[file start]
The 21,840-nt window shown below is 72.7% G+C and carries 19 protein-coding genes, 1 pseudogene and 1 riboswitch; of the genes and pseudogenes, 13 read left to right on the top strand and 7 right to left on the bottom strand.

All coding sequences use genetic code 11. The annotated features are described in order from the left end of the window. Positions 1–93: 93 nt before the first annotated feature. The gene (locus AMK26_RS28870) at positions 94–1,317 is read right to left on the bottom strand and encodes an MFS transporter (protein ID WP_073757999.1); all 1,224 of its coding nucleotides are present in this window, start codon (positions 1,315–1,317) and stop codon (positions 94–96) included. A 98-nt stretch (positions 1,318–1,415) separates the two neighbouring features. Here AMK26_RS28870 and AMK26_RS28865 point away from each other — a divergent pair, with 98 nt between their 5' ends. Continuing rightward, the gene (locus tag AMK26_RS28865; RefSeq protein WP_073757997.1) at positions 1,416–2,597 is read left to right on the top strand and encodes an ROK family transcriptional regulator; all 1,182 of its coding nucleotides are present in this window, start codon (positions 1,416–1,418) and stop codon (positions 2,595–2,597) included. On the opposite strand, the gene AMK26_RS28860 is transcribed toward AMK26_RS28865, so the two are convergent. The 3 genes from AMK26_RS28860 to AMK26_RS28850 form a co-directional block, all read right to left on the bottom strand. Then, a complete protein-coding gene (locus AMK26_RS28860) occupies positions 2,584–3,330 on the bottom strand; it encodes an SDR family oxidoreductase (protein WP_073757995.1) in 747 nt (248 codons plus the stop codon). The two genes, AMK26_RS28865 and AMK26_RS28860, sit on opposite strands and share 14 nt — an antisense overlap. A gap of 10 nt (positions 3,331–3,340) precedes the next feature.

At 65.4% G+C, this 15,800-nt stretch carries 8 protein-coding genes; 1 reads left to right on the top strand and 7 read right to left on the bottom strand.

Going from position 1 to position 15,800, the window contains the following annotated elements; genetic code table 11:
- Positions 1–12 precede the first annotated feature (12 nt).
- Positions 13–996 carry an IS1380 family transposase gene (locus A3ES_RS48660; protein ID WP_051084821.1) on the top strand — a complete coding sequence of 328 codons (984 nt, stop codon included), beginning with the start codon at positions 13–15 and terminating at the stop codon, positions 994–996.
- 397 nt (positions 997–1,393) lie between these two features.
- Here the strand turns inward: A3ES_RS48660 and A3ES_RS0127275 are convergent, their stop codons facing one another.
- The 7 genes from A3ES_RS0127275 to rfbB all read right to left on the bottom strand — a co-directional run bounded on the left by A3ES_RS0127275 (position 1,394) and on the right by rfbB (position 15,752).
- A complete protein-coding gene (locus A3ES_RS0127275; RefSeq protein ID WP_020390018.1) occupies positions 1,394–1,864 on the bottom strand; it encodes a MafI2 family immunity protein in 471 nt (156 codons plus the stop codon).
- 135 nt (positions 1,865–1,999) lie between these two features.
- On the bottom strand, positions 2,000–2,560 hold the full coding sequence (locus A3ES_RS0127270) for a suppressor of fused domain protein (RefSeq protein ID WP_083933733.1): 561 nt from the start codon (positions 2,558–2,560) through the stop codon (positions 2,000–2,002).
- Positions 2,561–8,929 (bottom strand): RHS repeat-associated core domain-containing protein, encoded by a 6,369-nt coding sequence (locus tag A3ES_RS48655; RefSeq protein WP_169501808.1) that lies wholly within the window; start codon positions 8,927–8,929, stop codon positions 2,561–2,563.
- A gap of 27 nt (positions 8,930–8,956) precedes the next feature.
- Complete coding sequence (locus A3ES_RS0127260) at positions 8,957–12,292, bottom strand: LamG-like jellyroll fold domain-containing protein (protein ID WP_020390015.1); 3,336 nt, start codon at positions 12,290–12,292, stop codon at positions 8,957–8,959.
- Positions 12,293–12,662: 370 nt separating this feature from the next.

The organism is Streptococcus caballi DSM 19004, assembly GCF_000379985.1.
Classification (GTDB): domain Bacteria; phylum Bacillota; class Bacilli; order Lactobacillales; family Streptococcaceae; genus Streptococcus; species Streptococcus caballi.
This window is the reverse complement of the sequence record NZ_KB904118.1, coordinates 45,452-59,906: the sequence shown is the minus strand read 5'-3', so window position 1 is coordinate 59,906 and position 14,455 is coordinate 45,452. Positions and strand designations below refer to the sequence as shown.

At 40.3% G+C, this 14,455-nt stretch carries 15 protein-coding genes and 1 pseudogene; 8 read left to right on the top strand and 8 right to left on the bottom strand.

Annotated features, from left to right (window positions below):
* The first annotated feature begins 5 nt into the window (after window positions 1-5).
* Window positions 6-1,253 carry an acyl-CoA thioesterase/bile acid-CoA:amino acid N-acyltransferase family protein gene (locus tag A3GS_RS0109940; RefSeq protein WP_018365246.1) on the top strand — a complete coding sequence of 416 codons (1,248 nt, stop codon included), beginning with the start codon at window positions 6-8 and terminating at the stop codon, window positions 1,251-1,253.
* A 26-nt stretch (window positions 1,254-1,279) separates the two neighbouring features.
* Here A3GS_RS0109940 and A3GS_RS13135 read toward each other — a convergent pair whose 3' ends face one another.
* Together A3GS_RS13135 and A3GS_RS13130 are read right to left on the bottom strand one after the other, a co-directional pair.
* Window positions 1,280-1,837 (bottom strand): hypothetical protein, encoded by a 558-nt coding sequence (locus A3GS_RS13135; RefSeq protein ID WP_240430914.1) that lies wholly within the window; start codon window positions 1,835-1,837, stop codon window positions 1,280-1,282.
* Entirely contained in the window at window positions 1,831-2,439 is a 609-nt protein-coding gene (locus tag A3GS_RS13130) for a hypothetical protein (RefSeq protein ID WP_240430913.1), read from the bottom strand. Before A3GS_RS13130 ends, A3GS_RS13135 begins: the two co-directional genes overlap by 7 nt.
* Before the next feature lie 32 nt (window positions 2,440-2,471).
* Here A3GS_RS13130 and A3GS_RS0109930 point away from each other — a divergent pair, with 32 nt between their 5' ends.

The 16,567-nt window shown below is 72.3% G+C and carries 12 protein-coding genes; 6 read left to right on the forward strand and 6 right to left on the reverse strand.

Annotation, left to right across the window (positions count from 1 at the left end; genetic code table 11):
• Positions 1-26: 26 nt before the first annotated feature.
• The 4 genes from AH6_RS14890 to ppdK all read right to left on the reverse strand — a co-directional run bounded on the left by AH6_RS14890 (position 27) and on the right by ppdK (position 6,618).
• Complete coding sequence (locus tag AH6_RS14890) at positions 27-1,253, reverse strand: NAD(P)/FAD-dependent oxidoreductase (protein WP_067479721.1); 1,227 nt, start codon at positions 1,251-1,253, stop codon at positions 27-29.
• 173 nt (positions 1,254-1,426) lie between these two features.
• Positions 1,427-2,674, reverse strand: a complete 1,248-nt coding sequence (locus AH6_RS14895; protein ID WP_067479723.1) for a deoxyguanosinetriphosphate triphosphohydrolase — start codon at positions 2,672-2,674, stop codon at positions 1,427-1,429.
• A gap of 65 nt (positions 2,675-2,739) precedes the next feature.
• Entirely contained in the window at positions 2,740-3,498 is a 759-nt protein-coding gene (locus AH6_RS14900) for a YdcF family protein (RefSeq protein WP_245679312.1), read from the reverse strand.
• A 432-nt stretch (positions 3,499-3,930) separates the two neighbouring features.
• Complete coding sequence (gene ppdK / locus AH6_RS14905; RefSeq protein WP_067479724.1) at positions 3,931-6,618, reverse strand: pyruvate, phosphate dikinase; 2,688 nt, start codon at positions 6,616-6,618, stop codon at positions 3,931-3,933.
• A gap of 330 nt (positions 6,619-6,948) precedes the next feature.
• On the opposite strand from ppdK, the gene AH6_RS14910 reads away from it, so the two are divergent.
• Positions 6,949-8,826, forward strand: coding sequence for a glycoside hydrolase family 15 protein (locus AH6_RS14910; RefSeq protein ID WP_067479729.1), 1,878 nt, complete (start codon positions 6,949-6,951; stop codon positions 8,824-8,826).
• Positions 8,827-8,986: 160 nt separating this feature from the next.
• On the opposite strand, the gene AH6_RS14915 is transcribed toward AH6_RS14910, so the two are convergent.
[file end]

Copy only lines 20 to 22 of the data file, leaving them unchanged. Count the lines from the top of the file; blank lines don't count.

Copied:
At 40.3% G+C, this 14,455-nt stretch carries 15 protein-coding genes and 1 pseudogene; 8 read left to right on the top strand and 8 right to left on the bottom strand.

Annotated features, from left to right (window positions below):
* The first annotated feature begins 5 nt into the window (after window positions 1-5).